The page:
In defining what the law is, the purpose of the law is implied. The law was God’s law and a revelation of His will. As F. F. Bruce points out, to keep the law was to do the will of God. No one had greater devotion to the law than Paul. Rather than securing his righteousness before God, Paul’s keeping of the law actually lead him into sin. This is precisely what Luther and Calvin believed the purpose of the law to be: reveal sin to the sinner!
The law places obedience within the context of God’s deliverance at the exodus, an act of God’s grace towards Israel. Deuteronomy repeatedly points out that Israel’s election is not a result of their works but rather God’s unconditional love (7:7-8; 8:14-18; 9:4-5). There are additional examples elsewhere pointing to obedience as a response to God’s grace and not the means of salvation. Deuteronomy offers life for obedience (30:11-20) but also makes clear that the Israelites will not obey and must depend on God’s gracious intervention for deliverance from sin and its consequences (28:15 – 30:10; 31:16-29; 32:1-38). Thielman also points out that Jeremiah and Ezekiel look forward to a time when God will remake the hearts of His people and send his purifying Spirit among them so they will obey. Daniel also holds out hope that God will not deal with His people as they most certainly deserved but will have mercy on his people (9:16-19).
Given the clarity of God’s Word, many first century Jews did not read their Scriptures this way. Many saw Deuteronomy 30:11-20 as simply stating that obeying the law results in life and disobedience results in death, a simple line in the sand where one chooses on which side to stand. Many Jews, though certainly not all, erroneously believed that keeping the law in and of itself made them righteous before God forgetting that the law was given as a way of maintaining their relationship with God after the exodus and not as a means for salvation. Salvation is and always has been by faith. There is not nor has there ever been justification by works of men. This was as equally true in the first century as it is today.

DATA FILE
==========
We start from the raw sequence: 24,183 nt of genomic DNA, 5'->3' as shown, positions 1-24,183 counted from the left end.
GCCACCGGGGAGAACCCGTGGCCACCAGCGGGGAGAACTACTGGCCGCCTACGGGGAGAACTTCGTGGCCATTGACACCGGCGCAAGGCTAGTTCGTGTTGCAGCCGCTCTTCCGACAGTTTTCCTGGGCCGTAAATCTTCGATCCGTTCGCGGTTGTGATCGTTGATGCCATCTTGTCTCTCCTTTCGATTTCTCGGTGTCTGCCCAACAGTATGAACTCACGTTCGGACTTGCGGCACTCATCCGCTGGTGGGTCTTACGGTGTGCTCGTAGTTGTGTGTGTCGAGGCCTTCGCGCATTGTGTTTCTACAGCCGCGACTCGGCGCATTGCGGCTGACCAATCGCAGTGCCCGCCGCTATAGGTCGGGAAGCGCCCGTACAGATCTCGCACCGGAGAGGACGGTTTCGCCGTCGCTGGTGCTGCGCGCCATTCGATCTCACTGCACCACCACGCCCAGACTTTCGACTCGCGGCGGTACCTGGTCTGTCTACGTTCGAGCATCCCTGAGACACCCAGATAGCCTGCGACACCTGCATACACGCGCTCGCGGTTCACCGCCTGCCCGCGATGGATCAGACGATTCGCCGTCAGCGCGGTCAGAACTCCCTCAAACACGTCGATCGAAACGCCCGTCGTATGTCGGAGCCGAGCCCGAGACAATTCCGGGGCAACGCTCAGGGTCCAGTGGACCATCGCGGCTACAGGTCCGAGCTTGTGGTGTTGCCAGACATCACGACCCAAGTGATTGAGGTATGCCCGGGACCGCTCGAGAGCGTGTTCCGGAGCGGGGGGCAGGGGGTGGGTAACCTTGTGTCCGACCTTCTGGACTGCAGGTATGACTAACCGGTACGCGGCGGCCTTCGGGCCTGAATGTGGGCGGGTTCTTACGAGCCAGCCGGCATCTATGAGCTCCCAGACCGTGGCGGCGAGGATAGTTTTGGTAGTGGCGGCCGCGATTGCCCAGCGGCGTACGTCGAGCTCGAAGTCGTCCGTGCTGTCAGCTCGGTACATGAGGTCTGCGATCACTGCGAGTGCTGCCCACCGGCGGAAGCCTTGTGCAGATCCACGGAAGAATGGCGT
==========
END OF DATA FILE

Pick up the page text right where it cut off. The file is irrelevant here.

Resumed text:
In Galatians 3:10-11, we clearly see that the law demanded perfection and that a curse was attached to failure to keep any part of it. “10 For as many as are of the works of the Law are under a curse; for it is written, “CURSED IS EVERYONE WHO DOES NOT ABIDE BY ALL THINGS WRITTEN IN THE BOOK OF THE LAW, TO PERFORM THEM.” Paul clearly shows his audience that being under the law is a curse. Paul also clearly shows that justification is available through faith. Paul is not condemning the law in Galatians 3 but rather is pointing that it is not possible to perfectly keep the law as OT Scripture commands. Thus the way of the law will always lead to a curse. That is why we have always been justified by faith just as Abraham was over 400 years before the law was given to Moses (Gal. 3:6-9).
The purpose in giving the law is to magnify sin and demonstrate that righteousness through the law was not possible as it is not possible for anyone to keep the law. Salvation is and always has been through faith. Schreiner also points out that the power of God’s grace shines brighter when conquering human sin.
 Bruce, F. F. Paul: Apostle of the Heart Set Free. (Grand Rapids, MI / Cambridge, U.K.: William B. Eerdmans Publishing Company, 1977), 188-189.
 Walvoord, John F., Roy B. Zuck, and Dallas Theological Seminary. The Bible Knowledge Commentary: An Exposition of the Scriptures. (Wheaton, IL: Victor Books, 1983-c1985), 598. Here Paul quotes Deuteronomy 27:26 (NASB) explaining why the law is a curse rather than a means to attain righteousness. All parts of the law must be kept perfectly at all times. This is simply not possible for human beings to accomplish without divine intervention. Paul goes on to quote Habakkuk 2:4 to advance his position that the righteous shall live by faith. See also Schreiner, Thomas R. The Law and Its Fulfillment: A Pauline Theology of Law. (Grand Rapids: Baker Books, 1993), 46-48.